The Stanley Cup Playoffs can be more than a little unpredictable, but some statistical anomalies in the Eastern Conference First Round have been particularly unexpected.
Here are five interesting statistics from the first week of action in the East:
1. Opening slight: Even in the regular season, scoring is a little lower in the first period than the second. This is caused by a number of different factors, including skaters and goaltenders being fresh, playing tighter defensively at the start of the game and switching ends for a long line change in the second period. Whatever the reasons, the effect has been magnified in the postseason this year.
Eastern Conference teams have combined for 15 goals in the first period, 33 in the second period, 28 in the third period and one in overtime. That means less than 20 percent of all scoring has occurred in the first period, compared to 27 percent in the Western Conference and 28 percent in the regular season.
2. Capitals are something special: The Washington Capitals have scored eight power-play goals in 19 opportunities, twice as many as any other team. This is in stark contrast to their opponents, the Philadelphia Flyers, who were the last team to score with the man-advantage, on their 14th opportunity.
Despite being outscored 5-3 in such situations, Philadelphia has been slightly stronger at even strength; of the 356 shot attempts in the series, 182 have been taken by the Flyers, which is 51 percent.
The Flyers have controlled the play, but the difference-maker has been in team shooting percentage, where the Capitals have been nearly three times more likely to score with a 5-on-5 shooting percentage of 6.9. Philadelphia is at 2.3 percent, the lowest of the 16 playoff teams.
3. Rangers won't give it up: The Pittsburgh Penguins were expected to have the edge in puck possession over the New York Rangers, having ended the regular season with a shot attempt percentage (SAT) of 52.7 percent, which was second in the NHL to the Los Angeles Kings (56.4). The Rangers were last among playoff teams with an SAT of 47.4 percent.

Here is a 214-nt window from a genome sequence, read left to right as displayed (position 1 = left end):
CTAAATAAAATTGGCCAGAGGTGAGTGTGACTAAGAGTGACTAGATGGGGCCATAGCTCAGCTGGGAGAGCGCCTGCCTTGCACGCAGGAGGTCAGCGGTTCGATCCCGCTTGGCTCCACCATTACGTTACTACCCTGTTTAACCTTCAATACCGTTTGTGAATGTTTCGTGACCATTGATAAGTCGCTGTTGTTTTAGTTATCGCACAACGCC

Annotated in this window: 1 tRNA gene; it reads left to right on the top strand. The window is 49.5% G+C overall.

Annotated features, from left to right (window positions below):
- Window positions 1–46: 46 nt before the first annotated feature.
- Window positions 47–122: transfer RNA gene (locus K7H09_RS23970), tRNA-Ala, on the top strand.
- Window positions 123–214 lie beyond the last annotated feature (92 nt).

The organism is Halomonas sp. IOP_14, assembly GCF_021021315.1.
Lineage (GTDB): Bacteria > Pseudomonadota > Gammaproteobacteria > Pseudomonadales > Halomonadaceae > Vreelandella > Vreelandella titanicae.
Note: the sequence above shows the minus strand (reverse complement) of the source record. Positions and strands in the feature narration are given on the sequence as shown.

Instead, the series has been surprisingly even, with the Rangers taking the majority of the combined 250 even-strength shot attempts (131), and the majority of the 83 faceoffs taken outside the neutral zone having occurred in Pittsburgh's zone (42).
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This series holds another surprise, and it involves Eric Staal, acquired from the Carolina Hurricanes on Feb. 28. The Rangers have been outscored 7-0 when Staal has been on the ice, but are outscoring the Penguins 7-3 when he is not.
4. Lightning, Red Wings get physical: There has been an average of 11.5 minor penalties per game in the Eastern Conference and 8.7 in the Western Conference, and a big part of that gap is being driven by the Detroit Red Wings and Tampa Bay Lightning, who have combined for 61 minor penalties in four games, 15 more than in any other series.
In the regular season, Detroit finished fourth with 319 minor penalties and Tampa Bay was 13th with 304.
At an individual level, Justin Abdelkader of the Red Wings leads the League with five minor penalties, and of the 31 players with at least three minor penalties this postseason, 10 are in this series.
All the extra time with the man-advantage has raised the value of a surprisingly important role player, Detroit's Luke Glendening. He leads the League with 17:50 minutes of total penalty killing time, and his 59.5 faceoff winning percentage ranks third behind John Tavares of the New York Islanders (62.5 percent) and Ryan Getzlaf of the Anaheim Ducks (61.5 percent), among those who have taken at least 40 draws.
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5. Panthers taking aim: In the regular season, the Florida Panthers ranked No. 24 with 28.8 shots per game, but they have averaged 36.3 shots per game in the postseason, second to the Chicago Blackhawks at 38.0.
Individually, Aaron Ekblad led the Panthers with 182 shots in the regular season, the fewest for a team leader. In the postseason, four of the 10 players with at least 17 shots play for the Panthers; Jonathan Huberdeau and Aleksander Barkov are first and second overall with 23 and 20 shots, respectively. However, they have scored one goal in those 43 combined shots.
Another interesting surprise is Brian Campbell, who led all defensemen with a plus-31 in the regular season, but his minus-4 in the playoffs is better than only Trevor van Riemsdyk of the Blackhawks and Eric Staal of the Rangers, who are tied with minus-5.